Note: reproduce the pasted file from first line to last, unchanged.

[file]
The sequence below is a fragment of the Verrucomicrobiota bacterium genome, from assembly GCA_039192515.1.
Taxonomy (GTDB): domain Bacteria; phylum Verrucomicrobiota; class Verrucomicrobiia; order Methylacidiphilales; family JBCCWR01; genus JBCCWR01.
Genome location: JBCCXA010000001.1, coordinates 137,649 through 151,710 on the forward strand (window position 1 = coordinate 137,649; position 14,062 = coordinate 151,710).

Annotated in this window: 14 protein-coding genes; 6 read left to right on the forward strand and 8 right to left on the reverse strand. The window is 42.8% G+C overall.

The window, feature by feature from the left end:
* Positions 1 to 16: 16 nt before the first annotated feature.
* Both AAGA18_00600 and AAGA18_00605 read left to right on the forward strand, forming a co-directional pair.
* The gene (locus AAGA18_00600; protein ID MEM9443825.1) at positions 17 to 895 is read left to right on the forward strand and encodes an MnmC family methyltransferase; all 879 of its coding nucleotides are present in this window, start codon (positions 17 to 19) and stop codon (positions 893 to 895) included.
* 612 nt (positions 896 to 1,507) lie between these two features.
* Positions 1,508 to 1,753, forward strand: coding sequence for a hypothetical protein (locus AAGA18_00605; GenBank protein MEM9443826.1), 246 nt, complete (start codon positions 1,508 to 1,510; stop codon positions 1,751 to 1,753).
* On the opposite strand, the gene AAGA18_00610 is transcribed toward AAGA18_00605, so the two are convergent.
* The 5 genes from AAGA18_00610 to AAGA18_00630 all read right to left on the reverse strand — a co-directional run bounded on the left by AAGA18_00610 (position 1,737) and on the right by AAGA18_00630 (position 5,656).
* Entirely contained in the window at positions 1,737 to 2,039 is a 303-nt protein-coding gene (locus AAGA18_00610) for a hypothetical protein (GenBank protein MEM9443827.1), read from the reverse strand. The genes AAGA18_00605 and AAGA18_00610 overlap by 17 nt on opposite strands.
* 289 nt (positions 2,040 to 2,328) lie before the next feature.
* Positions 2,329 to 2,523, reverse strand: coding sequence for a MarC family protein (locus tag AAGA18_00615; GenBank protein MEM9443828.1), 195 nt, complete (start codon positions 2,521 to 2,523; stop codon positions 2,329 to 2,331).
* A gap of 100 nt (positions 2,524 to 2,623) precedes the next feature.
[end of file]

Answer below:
The sequence below is a fragment of the Verrucomicrobiota bacterium genome, from assembly GCA_039192515.1.
Taxonomy (GTDB): domain Bacteria; phylum Verrucomicrobiota; class Verrucomicrobiia; order Methylacidiphilales; family JBCCWR01; genus JBCCWR01.
Genome location: JBCCXA010000001.1, coordinates 137,649 through 151,710 on the forward strand (window position 1 = coordinate 137,649; position 14,062 = coordinate 151,710).

Annotated in this window: 14 protein-coding genes; 6 read left to right on the forward strand and 8 right to left on the reverse strand. The window is 42.8% G+C overall.

The window, feature by feature from the left end:
* Positions 1 to 16: 16 nt before the first annotated feature.
* Both AAGA18_00600 and AAGA18_00605 read left to right on the forward strand, forming a co-directional pair.
* The gene (locus AAGA18_00600; protein ID MEM9443825.1) at positions 17 to 895 is read left to right on the forward strand and encodes an MnmC family methyltransferase; all 879 of its coding nucleotides are present in this window, start codon (positions 17 to 19) and stop codon (positions 893 to 895) included.
* 612 nt (positions 896 to 1,507) lie between these two features.
* Positions 1,508 to 1,753, forward strand: coding sequence for a hypothetical protein (locus AAGA18_00605; GenBank protein MEM9443826.1), 246 nt, complete (start codon positions 1,508 to 1,510; stop codon positions 1,751 to 1,753).
* On the opposite strand, the gene AAGA18_00610 is transcribed toward AAGA18_00605, so the two are convergent.
* The 5 genes from AAGA18_00610 to AAGA18_00630 all read right to left on the reverse strand — a co-directional run bounded on the left by AAGA18_00610 (position 1,737) and on the right by AAGA18_00630 (position 5,656).
* Entirely contained in the window at positions 1,737 to 2,039 is a 303-nt protein-coding gene (locus AAGA18_00610) for a hypothetical protein (GenBank protein MEM9443827.1), read from the reverse strand. The genes AAGA18_00605 and AAGA18_00610 overlap by 17 nt on opposite strands.
* 289 nt (positions 2,040 to 2,328) lie before the next feature.
* Positions 2,329 to 2,523, reverse strand: coding sequence for a MarC family protein (locus tag AAGA18_00615; GenBank protein MEM9443828.1), 195 nt, complete (start codon positions 2,521 to 2,523; stop codon positions 2,329 to 2,331).
* A gap of 100 nt (positions 2,524 to 2,623) precedes the next feature.